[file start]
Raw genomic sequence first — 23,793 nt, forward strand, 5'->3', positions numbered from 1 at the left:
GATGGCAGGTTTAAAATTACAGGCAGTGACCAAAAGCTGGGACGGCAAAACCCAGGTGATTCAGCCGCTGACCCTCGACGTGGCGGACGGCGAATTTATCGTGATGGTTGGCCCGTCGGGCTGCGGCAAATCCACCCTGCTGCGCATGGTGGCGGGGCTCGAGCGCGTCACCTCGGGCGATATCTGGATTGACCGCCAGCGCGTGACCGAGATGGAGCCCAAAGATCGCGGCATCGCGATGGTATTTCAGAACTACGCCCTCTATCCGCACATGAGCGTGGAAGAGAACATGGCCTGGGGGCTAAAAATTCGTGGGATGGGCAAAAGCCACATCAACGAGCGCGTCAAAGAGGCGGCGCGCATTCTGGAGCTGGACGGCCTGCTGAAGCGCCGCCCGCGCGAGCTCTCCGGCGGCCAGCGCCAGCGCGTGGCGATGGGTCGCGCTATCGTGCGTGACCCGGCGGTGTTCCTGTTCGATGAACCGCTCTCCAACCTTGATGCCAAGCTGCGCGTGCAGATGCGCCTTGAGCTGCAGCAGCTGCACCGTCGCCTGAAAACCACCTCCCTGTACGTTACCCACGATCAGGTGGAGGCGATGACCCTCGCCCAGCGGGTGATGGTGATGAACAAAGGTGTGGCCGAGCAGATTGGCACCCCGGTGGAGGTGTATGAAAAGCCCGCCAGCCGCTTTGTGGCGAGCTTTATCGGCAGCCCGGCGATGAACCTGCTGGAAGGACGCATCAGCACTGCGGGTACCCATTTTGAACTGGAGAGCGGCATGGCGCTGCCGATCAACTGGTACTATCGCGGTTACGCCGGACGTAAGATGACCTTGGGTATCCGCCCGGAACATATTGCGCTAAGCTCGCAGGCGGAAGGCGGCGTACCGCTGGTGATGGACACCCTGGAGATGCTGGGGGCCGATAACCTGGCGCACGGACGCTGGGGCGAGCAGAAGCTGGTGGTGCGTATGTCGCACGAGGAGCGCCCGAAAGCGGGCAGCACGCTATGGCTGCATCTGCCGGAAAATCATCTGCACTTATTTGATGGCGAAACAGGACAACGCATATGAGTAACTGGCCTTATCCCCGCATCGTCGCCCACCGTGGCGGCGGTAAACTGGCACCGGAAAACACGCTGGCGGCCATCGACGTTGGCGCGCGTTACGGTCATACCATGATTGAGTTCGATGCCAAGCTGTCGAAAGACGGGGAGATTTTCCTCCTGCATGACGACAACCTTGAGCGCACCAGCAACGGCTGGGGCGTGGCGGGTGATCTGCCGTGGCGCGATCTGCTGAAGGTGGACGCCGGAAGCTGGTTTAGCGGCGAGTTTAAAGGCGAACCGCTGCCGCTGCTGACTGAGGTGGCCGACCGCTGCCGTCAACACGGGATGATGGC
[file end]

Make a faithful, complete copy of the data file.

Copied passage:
Raw genomic sequence first — 23,793 nt, forward strand, 5'->3', positions numbered from 1 at the left:
GATGGCAGGTTTAAAATTACAGGCAGTGACCAAAAGCTGGGACGGCAAAACCCAGGTGATTCAGCCGCTGACCCTCGACGTGGCGGACGGCGAATTTATCGTGATGGTTGGCCCGTCGGGCTGCGGCAAATCCACCCTGCTGCGCATGGTGGCGGGGCTCGAGCGCGTCACCTCGGGCGATATCTGGATTGACCGCCAGCGCGTGACCGAGATGGAGCCCAAAGATCGCGGCATCGCGATGGTATTTCAGAACTACGCCCTCTATCCGCACATGAGCGTGGAAGAGAACATGGCCTGGGGGCTAAAAATTCGTGGGATGGGCAAAAGCCACATCAACGAGCGCGTCAAAGAGGCGGCGCGCATTCTGGAGCTGGACGGCCTGCTGAAGCGCCGCCCGCGCGAGCTCTCCGGCGGCCAGCGCCAGCGCGTGGCGATGGGTCGCGCTATCGTGCGTGACCCGGCGGTGTTCCTGTTCGATGAACCGCTCTCCAACCTTGATGCCAAGCTGCGCGTGCAGATGCGCCTTGAGCTGCAGCAGCTGCACCGTCGCCTGAAAACCACCTCCCTGTACGTTACCCACGATCAGGTGGAGGCGATGACCCTCGCCCAGCGGGTGATGGTGATGAACAAAGGTGTGGCCGAGCAGATTGGCACCCCGGTGGAGGTGTATGAAAAGCCCGCCAGCCGCTTTGTGGCGAGCTTTATCGGCAGCCCGGCGATGAACCTGCTGGAAGGACGCATCAGCACTGCGGGTACCCATTTTGAACTGGAGAGCGGCATGGCGCTGCCGATCAACTGGTACTATCGCGGTTACGCCGGACGTAAGATGACCTTGGGTATCCGCCCGGAACATATTGCGCTAAGCTCGCAGGCGGAAGGCGGCGTACCGCTGGTGATGGACACCCTGGAGATGCTGGGGGCCGATAACCTGGCGCACGGACGCTGGGGCGAGCAGAAGCTGGTGGTGCGTATGTCGCACGAGGAGCGCCCGAAAGCGGGCAGCACGCTATGGCTGCATCTGCCGGAAAATCATCTGCACTTATTTGATGGCGAAACAGGACAACGCATATGAGTAACTGGCCTTATCCCCGCATCGTCGCCCACCGTGGCGGCGGTAAACTGGCACCGGAAAACACGCTGGCGGCCATCGACGTTGGCGCGCGTTACGGTCATACCATGATTGAGTTCGATGCCAAGCTGTCGAAAGACGGGGAGATTTTCCTCCTGCATGACGACAACCTTGAGCGCACCAGCAACGGCTGGGGCGTGGCGGGTGATCTGCCGTGGCGCGATCTGCTGAAGGTGGACGCCGGAAGCTGGTTTAGCGGCGAGTTTAAAGGCGAACCGCTGCCGCTGCTGACTGAGGTGGCCGACCGCTGCCGTCAACACGGGATGATGGC